Everyone’s favorite resident Martian, the helicopter Ingenuity, has passed its third test flight with flying colors. The tiny craft, which is the first aircraft to fly on another planet, has flown a considerable distance for the first time, following two previous test flights which saw it rise into the air and perform a sideways maneuver.
“Today’s flight was what we planned for, and yet it was nothing short of amazing,” said Dave Lavery, program executive for Ingenuity at NASA Headquarters, in a statement. “With this flight, we are demonstrating critical capabilities that will enable the addition of an aerial dimension to future Mars missions.”
The test flight went ahead at 1:31 a.m. ET (4:31 a.m. PT) on Sunday, April 25, when the helicopter took off from the Martian surface. It rose 5 meters into the air, then flew a distance of 50 meters reaching a nippy top speed of 2 meters per second, the equivalent of 4.5 mph.
This was the fastest and farthest that the helicopter has flown thus far. One reason the helicopter has not flown far before, even when testing on Earth, is that tests have to performed in a vacuum chamber to simulate the low air density on Mars.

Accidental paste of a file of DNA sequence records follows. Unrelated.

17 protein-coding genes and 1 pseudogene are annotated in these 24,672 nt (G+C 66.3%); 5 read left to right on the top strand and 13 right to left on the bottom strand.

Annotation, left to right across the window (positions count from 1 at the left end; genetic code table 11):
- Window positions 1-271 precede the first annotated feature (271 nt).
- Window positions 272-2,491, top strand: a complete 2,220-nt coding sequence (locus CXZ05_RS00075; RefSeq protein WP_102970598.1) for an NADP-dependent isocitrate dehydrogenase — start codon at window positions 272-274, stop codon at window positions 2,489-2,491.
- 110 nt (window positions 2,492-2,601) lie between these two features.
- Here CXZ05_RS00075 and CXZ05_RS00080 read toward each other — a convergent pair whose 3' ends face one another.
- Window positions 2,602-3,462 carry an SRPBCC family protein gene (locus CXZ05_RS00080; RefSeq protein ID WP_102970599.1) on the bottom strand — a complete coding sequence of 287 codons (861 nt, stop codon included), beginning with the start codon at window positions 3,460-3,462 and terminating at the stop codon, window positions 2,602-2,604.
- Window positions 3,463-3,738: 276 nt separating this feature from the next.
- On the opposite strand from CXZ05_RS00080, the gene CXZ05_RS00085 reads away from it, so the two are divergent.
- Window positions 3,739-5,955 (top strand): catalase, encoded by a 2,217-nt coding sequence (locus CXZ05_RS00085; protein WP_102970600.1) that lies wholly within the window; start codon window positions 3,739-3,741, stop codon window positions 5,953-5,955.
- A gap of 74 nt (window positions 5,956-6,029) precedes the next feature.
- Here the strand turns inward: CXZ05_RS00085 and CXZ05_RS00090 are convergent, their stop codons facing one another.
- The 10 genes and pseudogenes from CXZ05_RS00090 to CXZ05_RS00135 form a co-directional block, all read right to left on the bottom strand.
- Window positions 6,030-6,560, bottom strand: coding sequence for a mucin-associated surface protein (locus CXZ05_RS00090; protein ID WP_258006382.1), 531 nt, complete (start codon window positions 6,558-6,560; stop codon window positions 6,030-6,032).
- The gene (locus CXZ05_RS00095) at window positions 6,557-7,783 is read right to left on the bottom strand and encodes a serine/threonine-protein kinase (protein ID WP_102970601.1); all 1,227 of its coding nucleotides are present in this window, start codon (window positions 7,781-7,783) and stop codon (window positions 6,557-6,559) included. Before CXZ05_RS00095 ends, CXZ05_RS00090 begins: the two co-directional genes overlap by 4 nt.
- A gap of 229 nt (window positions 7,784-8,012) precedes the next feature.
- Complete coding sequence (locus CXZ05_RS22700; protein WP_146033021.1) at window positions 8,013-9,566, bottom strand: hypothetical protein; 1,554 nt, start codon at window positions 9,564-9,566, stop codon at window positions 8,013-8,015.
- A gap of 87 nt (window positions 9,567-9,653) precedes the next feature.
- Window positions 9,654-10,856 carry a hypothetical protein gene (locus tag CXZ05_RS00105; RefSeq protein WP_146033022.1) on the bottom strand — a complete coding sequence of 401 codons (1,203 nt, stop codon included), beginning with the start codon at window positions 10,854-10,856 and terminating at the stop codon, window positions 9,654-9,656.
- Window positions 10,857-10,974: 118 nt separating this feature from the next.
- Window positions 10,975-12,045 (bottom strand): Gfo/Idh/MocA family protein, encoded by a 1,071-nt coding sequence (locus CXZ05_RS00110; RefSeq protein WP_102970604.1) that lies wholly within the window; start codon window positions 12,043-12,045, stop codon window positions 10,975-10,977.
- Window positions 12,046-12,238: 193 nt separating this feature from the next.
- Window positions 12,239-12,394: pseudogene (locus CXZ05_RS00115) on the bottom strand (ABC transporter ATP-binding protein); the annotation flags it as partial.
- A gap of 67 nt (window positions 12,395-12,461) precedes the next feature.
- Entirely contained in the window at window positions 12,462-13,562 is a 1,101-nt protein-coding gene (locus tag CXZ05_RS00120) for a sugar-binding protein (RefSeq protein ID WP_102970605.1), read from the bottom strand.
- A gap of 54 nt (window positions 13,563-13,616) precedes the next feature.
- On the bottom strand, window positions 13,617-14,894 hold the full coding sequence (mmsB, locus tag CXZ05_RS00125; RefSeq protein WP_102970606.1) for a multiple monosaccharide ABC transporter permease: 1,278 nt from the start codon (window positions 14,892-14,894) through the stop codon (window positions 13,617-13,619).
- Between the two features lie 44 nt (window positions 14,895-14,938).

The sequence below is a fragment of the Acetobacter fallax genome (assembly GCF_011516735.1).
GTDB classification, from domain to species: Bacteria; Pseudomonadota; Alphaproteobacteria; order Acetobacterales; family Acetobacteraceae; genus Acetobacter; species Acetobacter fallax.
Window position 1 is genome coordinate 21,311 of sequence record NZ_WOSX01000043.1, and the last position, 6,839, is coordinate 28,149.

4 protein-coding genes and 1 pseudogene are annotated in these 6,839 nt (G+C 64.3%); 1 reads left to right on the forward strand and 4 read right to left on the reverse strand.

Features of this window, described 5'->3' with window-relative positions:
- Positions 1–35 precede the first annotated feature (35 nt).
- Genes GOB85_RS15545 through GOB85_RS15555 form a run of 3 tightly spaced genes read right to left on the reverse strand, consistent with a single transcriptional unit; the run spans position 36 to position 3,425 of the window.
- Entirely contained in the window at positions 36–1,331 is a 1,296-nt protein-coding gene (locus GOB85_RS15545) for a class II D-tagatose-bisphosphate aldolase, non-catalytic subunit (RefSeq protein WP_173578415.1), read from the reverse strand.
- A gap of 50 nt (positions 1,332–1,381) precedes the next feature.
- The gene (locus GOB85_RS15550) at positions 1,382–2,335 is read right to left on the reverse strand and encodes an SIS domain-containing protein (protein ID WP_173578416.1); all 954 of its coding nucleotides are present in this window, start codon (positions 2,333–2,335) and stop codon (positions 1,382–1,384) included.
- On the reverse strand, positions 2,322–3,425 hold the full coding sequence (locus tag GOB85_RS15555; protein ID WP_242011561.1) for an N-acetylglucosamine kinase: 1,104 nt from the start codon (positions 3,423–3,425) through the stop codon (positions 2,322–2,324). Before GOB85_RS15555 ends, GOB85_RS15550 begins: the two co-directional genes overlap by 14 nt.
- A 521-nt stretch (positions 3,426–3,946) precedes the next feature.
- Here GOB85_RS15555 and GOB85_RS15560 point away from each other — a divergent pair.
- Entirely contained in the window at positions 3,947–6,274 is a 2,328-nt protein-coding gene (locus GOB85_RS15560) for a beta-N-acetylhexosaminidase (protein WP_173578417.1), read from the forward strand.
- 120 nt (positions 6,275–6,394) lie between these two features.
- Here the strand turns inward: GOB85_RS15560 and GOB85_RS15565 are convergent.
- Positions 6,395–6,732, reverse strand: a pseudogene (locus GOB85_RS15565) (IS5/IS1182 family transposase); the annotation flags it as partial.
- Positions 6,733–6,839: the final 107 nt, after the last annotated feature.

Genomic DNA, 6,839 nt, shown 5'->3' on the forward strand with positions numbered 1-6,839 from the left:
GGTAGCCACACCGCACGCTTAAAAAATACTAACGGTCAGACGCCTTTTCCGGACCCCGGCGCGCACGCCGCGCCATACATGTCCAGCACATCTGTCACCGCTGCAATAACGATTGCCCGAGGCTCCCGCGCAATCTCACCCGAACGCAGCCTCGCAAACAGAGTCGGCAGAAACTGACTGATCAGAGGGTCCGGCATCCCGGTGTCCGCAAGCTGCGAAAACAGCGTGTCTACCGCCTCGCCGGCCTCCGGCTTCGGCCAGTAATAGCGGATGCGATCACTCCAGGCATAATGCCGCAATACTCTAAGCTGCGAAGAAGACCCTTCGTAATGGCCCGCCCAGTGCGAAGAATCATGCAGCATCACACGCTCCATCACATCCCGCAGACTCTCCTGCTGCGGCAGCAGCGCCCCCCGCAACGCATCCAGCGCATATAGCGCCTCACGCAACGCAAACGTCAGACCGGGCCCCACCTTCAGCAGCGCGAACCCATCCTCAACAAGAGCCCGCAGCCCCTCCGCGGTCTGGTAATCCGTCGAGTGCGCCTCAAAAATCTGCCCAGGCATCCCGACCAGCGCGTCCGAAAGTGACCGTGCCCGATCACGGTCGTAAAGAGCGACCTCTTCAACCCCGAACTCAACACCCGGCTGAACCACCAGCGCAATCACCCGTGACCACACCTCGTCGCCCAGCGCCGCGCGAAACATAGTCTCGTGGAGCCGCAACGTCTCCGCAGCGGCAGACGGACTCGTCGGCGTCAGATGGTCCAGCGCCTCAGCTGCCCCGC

The vacuum chamber is only a limited size, so there isn’t enough space for the helicopter to maneuver much — there’s only enough room for it to move around half a meter in any direction. So the team had to keep their fingers crossed that their calculations would pay off any the helicopter would be able to move around in the martian atmosphere.
All of their preparations seem to have paid off, as the helicopter is performing admirably. Despite potential issues caused by the martian environment like the presence of dust and the communication delay between there and Earth, Ingenuity is flying well.
“When you’re in the test chamber, you have an emergency land button right there and all these safety features,” said Gerik Kubiak, a software engineer at NASA’s Jet Propulsion Laboratory. “We have done all we can to prepare Ingenuity to fly free without these features.”
The longer flight was also an opportunity to see how the helicopter’s onboard camera performed. The camera is used to take images of the terrain beneath so the helicopter can maneuver autonomously. But it also captured this striking image of the shadow of the helicopter on the surface below.
“This is the first time we’ve seen the algorithm for the camera running over a long distance,” said MiMi Aung, the helicopter’s project manager at JPL. “You can’t do this inside a test chamber.”
The team is now preparing for a forth test flight, which is expected to go ahead within the next few days.
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